What I’ve been trying to get at with all this rambling is this: how does the way we approach food shape our perceptions of it and others? Consider the rise of the fast casual restaurant- the only fundamental difference between these places and a fast food joint is higher prices, more high quality ingredients, and a lack of drive ins. Sure, you could argue about seating and interior design, but even a fast food joint could have high quality seating. However, a man like Tom Sietsema would likely never touch a fast food joint with a mile long stick in a professional context, but if a famous chef decides to start a fast casual chain it’s suddenly worth a review and two stars for quality. Why has the consumer with the luxury of picking rejected fast food and embraced fast casual? It’s a mystery which I hope to probe into in my final essay- but until then, I’ll be left contemplating the differences between mere sustenance and gustatory pleasure.

The man on the left (Dan Bishop of Georgia) cared so much about where people used the restroom that he virtually ruined his state’s reputation and endangered its economy.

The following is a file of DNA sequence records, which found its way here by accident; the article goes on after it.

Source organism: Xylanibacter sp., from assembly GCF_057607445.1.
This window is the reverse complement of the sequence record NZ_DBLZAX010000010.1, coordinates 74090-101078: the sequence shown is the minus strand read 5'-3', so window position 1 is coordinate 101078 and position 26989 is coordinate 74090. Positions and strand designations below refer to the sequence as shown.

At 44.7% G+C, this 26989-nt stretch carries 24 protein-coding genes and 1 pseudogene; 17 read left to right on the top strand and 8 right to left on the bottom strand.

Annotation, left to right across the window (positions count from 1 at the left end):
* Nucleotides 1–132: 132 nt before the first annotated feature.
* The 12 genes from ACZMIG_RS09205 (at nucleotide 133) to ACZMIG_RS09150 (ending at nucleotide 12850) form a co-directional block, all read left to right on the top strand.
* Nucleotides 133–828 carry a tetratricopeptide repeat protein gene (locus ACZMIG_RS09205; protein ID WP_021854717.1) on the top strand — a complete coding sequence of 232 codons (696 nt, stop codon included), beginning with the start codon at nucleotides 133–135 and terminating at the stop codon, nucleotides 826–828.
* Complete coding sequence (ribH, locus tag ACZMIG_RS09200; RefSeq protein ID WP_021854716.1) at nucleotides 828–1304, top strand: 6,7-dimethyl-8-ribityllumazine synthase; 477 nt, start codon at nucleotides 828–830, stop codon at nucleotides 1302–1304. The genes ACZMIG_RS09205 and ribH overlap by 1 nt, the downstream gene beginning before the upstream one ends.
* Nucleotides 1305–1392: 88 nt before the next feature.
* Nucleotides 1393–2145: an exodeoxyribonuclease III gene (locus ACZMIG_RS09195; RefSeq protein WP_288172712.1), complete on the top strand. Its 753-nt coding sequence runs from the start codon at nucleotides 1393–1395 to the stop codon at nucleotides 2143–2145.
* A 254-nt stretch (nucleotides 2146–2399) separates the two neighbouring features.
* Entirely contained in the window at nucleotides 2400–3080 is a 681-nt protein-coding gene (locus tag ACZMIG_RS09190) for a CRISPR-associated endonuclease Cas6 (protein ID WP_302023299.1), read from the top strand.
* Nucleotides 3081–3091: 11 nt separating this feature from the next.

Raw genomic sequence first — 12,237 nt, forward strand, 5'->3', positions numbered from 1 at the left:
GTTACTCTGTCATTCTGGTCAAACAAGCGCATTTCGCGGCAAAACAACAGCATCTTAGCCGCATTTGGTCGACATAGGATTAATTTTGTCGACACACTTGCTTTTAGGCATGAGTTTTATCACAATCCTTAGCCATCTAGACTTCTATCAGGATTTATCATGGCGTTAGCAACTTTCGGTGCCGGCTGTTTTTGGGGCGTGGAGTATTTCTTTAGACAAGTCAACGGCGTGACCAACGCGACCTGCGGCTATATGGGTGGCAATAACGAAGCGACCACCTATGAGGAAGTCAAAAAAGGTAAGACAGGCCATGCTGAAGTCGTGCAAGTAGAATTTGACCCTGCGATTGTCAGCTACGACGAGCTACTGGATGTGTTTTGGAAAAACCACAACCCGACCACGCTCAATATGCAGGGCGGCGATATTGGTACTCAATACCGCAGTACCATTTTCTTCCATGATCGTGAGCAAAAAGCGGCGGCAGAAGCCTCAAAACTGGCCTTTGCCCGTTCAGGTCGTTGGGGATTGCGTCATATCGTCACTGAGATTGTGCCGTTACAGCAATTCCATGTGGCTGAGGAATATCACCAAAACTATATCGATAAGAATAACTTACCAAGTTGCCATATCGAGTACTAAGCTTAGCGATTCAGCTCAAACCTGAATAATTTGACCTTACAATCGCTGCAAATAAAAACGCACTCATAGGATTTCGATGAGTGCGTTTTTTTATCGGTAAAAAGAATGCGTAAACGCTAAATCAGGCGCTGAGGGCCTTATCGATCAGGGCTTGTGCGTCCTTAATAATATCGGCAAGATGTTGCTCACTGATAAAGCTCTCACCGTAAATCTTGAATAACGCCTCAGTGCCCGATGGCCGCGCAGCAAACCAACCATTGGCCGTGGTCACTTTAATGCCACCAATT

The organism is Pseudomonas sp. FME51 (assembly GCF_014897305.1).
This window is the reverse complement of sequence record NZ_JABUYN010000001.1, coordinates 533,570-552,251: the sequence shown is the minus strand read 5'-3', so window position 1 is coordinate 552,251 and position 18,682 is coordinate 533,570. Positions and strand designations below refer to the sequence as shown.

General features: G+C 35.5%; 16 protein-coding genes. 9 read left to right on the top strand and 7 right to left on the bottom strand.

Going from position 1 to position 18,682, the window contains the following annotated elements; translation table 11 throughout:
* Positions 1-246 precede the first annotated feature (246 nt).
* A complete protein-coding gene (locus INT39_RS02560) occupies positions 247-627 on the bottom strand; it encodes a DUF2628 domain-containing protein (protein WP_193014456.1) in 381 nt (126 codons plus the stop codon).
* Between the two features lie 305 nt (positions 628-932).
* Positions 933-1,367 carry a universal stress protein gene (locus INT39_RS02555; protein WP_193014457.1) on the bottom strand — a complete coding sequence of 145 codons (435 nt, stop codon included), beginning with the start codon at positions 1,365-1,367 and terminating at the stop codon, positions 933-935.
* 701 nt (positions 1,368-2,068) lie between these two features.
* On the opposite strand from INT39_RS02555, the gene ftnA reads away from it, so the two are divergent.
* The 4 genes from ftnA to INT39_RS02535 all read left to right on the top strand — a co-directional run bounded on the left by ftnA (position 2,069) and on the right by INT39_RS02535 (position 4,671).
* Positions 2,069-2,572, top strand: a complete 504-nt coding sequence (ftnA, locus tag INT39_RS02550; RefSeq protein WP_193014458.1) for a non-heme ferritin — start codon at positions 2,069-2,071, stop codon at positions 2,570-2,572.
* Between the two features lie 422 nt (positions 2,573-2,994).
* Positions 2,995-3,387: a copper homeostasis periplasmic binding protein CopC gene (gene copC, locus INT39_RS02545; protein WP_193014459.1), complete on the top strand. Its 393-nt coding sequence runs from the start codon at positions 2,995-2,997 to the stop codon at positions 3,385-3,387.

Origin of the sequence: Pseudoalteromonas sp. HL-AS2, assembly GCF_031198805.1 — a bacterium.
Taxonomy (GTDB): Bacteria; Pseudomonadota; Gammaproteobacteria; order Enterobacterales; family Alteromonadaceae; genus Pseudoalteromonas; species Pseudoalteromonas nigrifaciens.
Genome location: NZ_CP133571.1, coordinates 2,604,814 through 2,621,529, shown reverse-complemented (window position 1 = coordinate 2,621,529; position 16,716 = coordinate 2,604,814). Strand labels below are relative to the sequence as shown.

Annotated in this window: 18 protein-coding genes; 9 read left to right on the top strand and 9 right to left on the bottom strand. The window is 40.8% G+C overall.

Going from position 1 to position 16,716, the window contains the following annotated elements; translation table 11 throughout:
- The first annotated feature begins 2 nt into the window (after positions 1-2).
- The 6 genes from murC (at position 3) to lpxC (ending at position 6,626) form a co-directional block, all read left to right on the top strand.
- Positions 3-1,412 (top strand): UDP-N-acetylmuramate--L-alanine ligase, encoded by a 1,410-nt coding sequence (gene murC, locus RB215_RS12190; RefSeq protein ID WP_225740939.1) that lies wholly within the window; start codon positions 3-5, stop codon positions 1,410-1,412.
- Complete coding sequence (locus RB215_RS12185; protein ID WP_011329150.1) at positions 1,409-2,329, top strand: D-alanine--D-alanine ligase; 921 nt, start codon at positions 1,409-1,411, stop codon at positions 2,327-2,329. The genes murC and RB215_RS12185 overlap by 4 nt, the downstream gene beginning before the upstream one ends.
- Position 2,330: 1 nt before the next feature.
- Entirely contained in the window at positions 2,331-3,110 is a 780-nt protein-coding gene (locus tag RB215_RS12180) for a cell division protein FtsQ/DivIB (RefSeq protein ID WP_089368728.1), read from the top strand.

1. A good portion of Americans are far too interested in how and where others use the restroom- some even to the point of losing massive amounts of money because of a perceived morality of saying that certain people can or cannot use a restroom because of their gender identity. In the midst of this, American University has decided to provide gender-neutral restrooms on the first floor of their residence halls, in case that people who do not feel comfortable with the potential social situation of using the bathroom corresponding to their identity on their own floor still have a method of performing basic bodily functions. The Housing and Dining Program’s staff make this the main focus from the get-go, emphasizing the fact that it is for “anyone to use regardless of gender-identity.” The posting of this sign itself, versus simply denoting that it’s a gender-neutral restroom, is a political act of at-least ostensible solidarity, showing an understanding of the fact that freedom of gender expression is an issue many young people see as worth fighting for. The next sentence is a tacit acknowledgement of the fact that a sizable part of the student base is either uncomfortable with the subject or sees it somehow as an infringement on their rights, urging students to try and make it work without outside intervention. The school’s wording in this section is particularly interesting- it attributes some discomfort with the idea to it being “new and different,” which portrays it as simply a change rather than the “assault” on traditional values some see it as. It finally concludes with the note that there is a lock on the restroom if those using it need it, which is probably a fair compromise for people used to having restrooms that lock or feel uncomfortable about the fact that feasibly two people can use those restrooms at once. In any case, this sign is a very good way for the school to make their case for being accepting of people’s gender identities and fostering an attitude of inclusivity on their campus.